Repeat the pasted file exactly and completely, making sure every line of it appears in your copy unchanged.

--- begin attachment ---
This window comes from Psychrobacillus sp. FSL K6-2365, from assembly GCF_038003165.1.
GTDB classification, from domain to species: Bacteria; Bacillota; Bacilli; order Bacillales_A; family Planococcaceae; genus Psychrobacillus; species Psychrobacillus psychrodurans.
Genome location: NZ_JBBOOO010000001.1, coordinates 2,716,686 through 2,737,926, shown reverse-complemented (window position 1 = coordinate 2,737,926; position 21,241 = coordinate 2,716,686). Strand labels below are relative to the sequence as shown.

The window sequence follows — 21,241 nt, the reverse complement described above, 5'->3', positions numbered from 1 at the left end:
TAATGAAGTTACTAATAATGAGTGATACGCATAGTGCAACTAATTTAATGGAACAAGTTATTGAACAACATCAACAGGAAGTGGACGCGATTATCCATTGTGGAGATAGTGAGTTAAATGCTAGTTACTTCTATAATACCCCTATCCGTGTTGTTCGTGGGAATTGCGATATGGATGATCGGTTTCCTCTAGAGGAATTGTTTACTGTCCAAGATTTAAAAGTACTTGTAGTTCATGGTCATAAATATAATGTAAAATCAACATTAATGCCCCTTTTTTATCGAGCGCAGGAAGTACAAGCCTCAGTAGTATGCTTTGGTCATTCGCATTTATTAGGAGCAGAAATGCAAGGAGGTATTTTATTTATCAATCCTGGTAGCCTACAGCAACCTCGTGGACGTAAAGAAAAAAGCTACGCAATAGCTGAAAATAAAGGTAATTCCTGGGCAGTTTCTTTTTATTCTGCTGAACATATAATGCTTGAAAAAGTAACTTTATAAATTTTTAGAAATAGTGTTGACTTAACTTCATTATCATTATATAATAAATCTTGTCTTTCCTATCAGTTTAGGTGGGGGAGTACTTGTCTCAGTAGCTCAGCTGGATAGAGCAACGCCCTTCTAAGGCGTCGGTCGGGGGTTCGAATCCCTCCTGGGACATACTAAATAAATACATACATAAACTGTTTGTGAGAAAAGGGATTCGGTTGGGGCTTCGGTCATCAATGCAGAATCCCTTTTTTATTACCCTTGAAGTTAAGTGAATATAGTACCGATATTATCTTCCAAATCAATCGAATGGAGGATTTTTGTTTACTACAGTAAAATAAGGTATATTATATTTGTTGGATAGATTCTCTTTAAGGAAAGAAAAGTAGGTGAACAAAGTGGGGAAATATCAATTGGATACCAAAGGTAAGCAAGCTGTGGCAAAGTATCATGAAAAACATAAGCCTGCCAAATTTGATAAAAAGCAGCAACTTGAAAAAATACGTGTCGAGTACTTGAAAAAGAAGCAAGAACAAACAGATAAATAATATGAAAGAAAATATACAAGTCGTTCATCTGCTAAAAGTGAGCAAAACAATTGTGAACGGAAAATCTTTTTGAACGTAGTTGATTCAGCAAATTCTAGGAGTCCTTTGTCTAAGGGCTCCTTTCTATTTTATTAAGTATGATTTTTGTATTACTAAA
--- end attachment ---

This window comes from Psychrobacillus sp. FSL K6-2365, from assembly GCF_038003165.1.
GTDB classification, from domain to species: Bacteria; Bacillota; Bacilli; order Bacillales_A; family Planococcaceae; genus Psychrobacillus; species Psychrobacillus psychrodurans.
Genome location: NZ_JBBOOO010000001.1, coordinates 2,716,686 through 2,737,926, shown reverse-complemented (window position 1 = coordinate 2,737,926; position 21,241 = coordinate 2,716,686). Strand labels below are relative to the sequence as shown.

The window sequence follows — 21,241 nt, the reverse complement described above, 5'->3', positions numbered from 1 at the left end:
TAATGAAGTTACTAATAATGAGTGATACGCATAGTGCAACTAATTTAATGGAACAAGTTATTGAACAACATCAACAGGAAGTGGACGCGATTATCCATTGTGGAGATAGTGAGTTAAATGCTAGTTACTTCTATAATACCCCTATCCGTGTTGTTCGTGGGAATTGCGATATGGATGATCGGTTTCCTCTAGAGGAATTGTTTACTGTCCAAGATTTAAAAGTACTTGTAGTTCATGGTCATAAATATAATGTAAAATCAACATTAATGCCCCTTTTTTATCGAGCGCAGGAAGTACAAGCCTCAGTAGTATGCTTTGGTCATTCGCATTTATTAGGAGCAGAAATGCAAGGAGGTATTTTATTTATCAATCCTGGTAGCCTACAGCAACCTCGTGGACGTAAAGAAAAAAGCTACGCAATAGCTGAAAATAAAGGTAATTCCTGGGCAGTTTCTTTTTATTCTGCTGAACATATAATGCTTGAAAAAGTAACTTTATAAATTTTTAGAAATAGTGTTGACTTAACTTCATTATCATTATATAATAAATCTTGTCTTTCCTATCAGTTTAGGTGGGGGAGTACTTGTCTCAGTAGCTCAGCTGGATAGAGCAACGCCCTTCTAAGGCGTCGGTCGGGGGTTCGAATCCCTCCTGGGACATACTAAATAAATACATACATAAACTGTTTGTGAGAAAAGGGATTCGGTTGGGGCTTCGGTCATCAATGCAGAATCCCTTTTTTATTACCCTTGAAGTTAAGTGAATATAGTACCGATATTATCTTCCAAATCAATCGAATGGAGGATTTTTGTTTACTACAGTAAAATAAGGTATATTATATTTGTTGGATAGATTCTCTTTAAGGAAAGAAAAGTAGGTGAACAAAGTGGGGAAATATCAATTGGATACCAAAGGTAAGCAAGCTGTGGCAAAGTATCATGAAAAACATAAGCCTGCCAAATTTGATAAAAAGCAGCAACTTGAAAAAATACGTGTCGAGTACTTGAAAAAGAAGCAAGAACAAACAGATAAATAATATGAAAGAAAATATACAAGTCGTTCATCTGCTAAAAGTGAGCAAAACAATTGTGAACGGAAAATCTTTTTGAACGTAGTTGATTCAGCAAATTCTAGGAGTCCTTTGTCTAAGGGCTCCTTTCTATTTTATTAAGTATGATTTTTGTATTACTAAA